St. Clare students hear anti-bullying message from...
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Nov 02, 2012  |  Vote 0    0

St. Clare students hear anti-bullying message from Trudeau

Ottawa East News

St. Clare Catholic School students got an important lesson from MP Justin Trudeau on Nov. 1 as they kicked off their anti-bullying month.

Trudeau talked to the students about his own experiences with bullying, growing up in Ottawa and gave advice on how to deal with bullies.

He told students that sometimes people pick on one another to make themselves feel better.

“You all know someone who’s maybe a little small, or not as good at sports,” he said. “It’s important not to push someone down, but help them stand up.”

Trudeau said that growing up in Ottawa as the son of a prime minister meant he wasn’t always treated the same as other children while attending Rockcliffe Public School.

Some of the students had parents who didn’t agree with the senior Trudeau’s politics, and the students would take it out on the school-aged Trudeau.

“When I was your age, my dad was the prime minister of Canada,” he said. “We lived in a big house down the street.”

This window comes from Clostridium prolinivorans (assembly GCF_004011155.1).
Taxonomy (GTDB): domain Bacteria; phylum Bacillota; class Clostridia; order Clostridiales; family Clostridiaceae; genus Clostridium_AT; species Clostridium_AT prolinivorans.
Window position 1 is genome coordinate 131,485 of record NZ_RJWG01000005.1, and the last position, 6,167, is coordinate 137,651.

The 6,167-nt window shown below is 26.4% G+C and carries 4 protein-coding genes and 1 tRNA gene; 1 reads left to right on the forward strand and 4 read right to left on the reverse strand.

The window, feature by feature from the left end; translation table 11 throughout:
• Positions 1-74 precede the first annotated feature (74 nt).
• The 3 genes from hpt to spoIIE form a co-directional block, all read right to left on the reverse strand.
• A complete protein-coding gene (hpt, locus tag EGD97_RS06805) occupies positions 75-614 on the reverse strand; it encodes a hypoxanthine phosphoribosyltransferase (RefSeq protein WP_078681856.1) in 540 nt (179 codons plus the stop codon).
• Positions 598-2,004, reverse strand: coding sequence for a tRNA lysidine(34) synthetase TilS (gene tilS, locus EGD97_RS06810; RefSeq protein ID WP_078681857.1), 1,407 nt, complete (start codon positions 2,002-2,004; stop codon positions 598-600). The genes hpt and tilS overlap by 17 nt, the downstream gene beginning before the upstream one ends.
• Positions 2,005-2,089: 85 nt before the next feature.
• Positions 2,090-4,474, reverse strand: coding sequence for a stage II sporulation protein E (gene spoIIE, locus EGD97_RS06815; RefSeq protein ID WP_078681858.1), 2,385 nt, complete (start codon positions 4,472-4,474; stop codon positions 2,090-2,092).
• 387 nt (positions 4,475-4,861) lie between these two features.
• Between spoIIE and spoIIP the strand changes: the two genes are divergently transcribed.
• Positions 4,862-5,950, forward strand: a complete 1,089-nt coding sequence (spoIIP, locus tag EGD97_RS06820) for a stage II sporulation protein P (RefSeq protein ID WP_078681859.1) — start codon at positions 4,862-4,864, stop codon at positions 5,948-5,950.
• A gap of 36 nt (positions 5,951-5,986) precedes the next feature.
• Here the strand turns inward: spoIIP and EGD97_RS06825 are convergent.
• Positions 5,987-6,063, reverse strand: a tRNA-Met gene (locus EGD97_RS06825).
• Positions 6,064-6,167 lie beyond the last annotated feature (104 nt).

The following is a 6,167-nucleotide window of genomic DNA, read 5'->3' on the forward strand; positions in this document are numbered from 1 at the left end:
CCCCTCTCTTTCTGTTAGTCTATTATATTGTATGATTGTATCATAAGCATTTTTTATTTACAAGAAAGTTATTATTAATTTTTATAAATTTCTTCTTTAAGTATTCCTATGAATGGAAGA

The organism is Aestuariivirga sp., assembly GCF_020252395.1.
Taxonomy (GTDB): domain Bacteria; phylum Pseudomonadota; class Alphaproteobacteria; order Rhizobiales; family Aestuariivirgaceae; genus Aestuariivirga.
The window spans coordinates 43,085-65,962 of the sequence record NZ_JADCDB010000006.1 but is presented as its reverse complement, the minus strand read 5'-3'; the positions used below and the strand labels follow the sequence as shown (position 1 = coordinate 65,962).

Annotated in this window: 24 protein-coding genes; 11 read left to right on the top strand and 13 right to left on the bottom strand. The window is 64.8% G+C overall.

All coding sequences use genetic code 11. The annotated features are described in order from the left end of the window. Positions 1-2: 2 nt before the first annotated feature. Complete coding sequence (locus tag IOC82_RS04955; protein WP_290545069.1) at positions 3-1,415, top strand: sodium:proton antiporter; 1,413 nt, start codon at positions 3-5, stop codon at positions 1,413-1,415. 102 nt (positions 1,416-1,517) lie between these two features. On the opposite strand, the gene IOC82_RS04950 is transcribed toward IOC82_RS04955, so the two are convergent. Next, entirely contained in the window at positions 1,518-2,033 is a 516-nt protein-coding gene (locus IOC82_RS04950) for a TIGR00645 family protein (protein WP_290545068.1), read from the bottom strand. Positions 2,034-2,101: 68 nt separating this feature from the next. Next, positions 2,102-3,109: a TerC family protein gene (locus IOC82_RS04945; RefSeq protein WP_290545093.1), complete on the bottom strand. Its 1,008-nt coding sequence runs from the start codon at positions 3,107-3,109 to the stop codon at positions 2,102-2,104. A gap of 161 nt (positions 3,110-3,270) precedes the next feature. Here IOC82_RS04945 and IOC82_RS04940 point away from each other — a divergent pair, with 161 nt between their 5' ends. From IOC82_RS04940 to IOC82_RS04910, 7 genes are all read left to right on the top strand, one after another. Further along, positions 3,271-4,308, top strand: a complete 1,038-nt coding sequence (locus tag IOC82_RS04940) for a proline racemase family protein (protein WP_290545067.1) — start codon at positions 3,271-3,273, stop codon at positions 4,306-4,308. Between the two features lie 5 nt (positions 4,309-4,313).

Students were impressed to hear that his childhood house at 24 Sussex Dr. had 13 bathrooms.

“But that didn’t make me any better than any of my friends,” he said.

Trudeau said he felt comfortable in front of the students, as he worked as a teacher before entering politics.

“Now I work in a job that has some people be mean to me,” he told the students.

He also said that he had to be careful to talk with his son, Xavier, 5, because he is bigger than most of the other kids his age.

He faced some tough questions from the junior kindergarten to Grade 6 students. They asked about him being picked on, if his children ever got picked on, and if he was ever a bully himself.

“But what do you do if you want to stop being friends with someone because they’re a bully?” one student asked.

He recieved another hard question from a student who wanted to know what the worst case of bullying he’d ever heard.

He told the students very briefly about British Columbia teenager Amanda Todd, who died from suicide recently after intense bullying.

Trudeau told the students that she was bullied so much, she killed herself.

“She got teased so much that she did something absolutely terrible,” he said.

The school will be running anti-bullying activities throughout November, including cards that students can fill out to report bullying or acts of kindness.

“For us to be happy, it’s not what we get from the world,” Trudeau said. “It’s how you look at being nice and kind and just to each other.”

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